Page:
In a tense and emotional meeting Monday morning, former Pixar and Disney executive John Lasseter asked Skydance Animation employees for a chance to show that he’d changed his ways, after multiple women accused him of inappropriate workplace behavior at his old job.
The hour-and-a-half meeting at Skydance Media’s Mid-Wilshire offices came just days after the company’s chief executive, David Ellison, shocked the industry by hiring Lasseter as the new head of its budding animation division.
The computer animation pioneer was pushed out of his duties at Pixar and Disney in June, following a prolonged leave of absence in response to what he characterized as “missteps.” Lasseter, the former chief creative officer of Pixar and Walt Disney Animation Studios, oversaw the creation of family blockbusters such as “Toy Story” and “Frozen.”
Lasseter’s appointment at Skydance sparked fierce protests in the entertainment industry from people who work in animation, as well as prominent groups such as Time’s Up and Women in Film. Women have accused Lasseter of inappropriate touching, overly intimate hugs and comments that made them uncomfortable. Former employees told The Times last year that Lasseter presided over a culture that made it difficult for women to thrive.
Facing the 65 employees of Skydance Animation, Lasseter was asked whether he had truly atoned for his behavior and what actions he’d taken to change his ways, according to one attendee, who spoke on the condition of anonymity. Some of the toughest questions came from younger female workers. Lasseter said he was sorry for his past behavior, and talked about working with a therapist and personal coach since stepping down from Disney, the person said.
“I’m not expecting anyone to forgive me in this room,” Lasseter told staff. “But I am asking for you to give me the chance” to prove himself.
At the meeting, Ellison emphasized the company’s zero-tolerance policy toward sexual harassment and acknowledged the weight the Lasseter hiring had put on employees, the person familiar with the matter said. Ellison asked employees for patience in the wake of the backlash. Ellison is the son of Oracle Corp. billionaire Larry Ellison.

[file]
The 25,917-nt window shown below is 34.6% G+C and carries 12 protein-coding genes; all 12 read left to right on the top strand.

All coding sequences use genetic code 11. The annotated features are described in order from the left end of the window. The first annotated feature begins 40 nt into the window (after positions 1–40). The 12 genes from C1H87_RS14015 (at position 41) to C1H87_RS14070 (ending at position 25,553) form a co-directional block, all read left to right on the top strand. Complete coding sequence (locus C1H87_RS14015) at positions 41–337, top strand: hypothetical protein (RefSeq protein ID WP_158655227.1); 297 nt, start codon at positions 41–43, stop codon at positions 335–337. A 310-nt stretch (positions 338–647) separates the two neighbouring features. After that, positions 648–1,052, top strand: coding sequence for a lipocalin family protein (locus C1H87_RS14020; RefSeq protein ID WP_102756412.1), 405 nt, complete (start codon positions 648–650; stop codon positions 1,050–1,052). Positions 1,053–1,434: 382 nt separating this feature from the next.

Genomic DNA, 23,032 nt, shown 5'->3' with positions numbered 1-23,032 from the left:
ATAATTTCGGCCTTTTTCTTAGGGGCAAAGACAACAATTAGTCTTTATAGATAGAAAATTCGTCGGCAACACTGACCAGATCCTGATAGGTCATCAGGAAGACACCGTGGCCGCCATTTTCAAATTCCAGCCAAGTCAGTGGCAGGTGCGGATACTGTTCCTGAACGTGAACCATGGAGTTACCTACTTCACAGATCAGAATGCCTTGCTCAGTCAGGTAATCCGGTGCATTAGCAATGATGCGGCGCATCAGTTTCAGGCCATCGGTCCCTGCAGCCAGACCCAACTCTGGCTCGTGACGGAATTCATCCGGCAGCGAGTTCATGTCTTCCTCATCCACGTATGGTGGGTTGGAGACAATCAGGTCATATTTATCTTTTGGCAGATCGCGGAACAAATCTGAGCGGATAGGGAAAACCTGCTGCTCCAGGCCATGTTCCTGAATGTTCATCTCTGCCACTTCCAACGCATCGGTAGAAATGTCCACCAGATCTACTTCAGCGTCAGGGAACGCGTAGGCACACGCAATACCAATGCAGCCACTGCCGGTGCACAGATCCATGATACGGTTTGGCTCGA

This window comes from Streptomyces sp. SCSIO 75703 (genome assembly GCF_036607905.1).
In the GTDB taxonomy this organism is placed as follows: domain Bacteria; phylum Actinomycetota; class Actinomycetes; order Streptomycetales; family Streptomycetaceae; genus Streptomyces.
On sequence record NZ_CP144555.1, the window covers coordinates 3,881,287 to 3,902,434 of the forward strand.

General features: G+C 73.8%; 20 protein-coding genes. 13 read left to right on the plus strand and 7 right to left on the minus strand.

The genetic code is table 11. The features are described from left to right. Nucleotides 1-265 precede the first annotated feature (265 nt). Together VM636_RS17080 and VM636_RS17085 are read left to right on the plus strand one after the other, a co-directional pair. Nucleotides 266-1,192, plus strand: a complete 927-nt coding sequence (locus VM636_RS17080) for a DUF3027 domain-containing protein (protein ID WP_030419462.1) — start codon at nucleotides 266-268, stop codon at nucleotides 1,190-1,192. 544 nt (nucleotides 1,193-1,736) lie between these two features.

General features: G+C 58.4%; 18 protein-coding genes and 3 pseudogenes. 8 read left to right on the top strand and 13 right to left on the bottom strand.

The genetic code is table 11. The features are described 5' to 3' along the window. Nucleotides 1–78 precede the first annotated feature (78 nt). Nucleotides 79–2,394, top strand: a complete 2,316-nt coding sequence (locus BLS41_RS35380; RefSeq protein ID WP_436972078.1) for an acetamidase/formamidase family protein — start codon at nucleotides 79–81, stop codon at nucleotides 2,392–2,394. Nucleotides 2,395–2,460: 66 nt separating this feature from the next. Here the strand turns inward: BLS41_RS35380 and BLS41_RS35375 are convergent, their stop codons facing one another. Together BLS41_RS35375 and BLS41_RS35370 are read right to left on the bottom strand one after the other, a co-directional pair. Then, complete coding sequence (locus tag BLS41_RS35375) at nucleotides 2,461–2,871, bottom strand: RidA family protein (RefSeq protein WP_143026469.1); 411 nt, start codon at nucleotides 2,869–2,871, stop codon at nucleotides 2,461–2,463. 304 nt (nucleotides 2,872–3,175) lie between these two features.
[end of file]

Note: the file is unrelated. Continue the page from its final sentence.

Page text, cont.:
In a memo to employees last week announcing the hire, Ellison defended the move, saying the company employed outside counsel to investigate the allegations against Lasseter. He did not share specifics about the findings of the lawyers’ inquiry. At the staff meeting, a pair of attorneys discussed the investigation, the person familiar with the matter said. They said there had been no charges of sexual assault filed against Lasseter and that there were no settlements made by Lasseter or on his behalf.
“Let me be clear: We have not entered into this decision lightly,” Ellison wrote in the memo sent Wednesday. “While we would never minimize anyone’s subjective views on behavior, we are confident after many substantive conversations with John, and as the investigation has affirmed, that his mistakes have been recognized.”
That statement, and the slim details about Skydance’s investigation, did little to assuage women in the animation industry who worry that Lasseter’s return to a prominent executive post will mark a significant setback for female employees in Hollywood after the sexual harassment and assault allegations against Harvey Weinstein came to light.
Women in Animation President Marge Dean, in a letter posted Monday on the group’s Facebook page, expressed her dismay at the hiring of Lasseter by Skydance.
“The single biggest effect of the events last year is that we saw men experiencing consequences for their bad behavior,” said Dean, a longtime animation studio executive, in the letter. “The Lasseter decision seems to have weakened that giant step forward, and I felt panic that our progress was being undermined. The sense of security that women didn’t need to be afraid to be in the workplace was shaken.”
She continued her letter by calling on studios to work harder to create a safe environment for women by hiring more female employees and executives. “Fighting to keep work environments free of predators is important, but it’s not as effective a strategy as empowering women to take care of themselves and each other,” Dean wrote.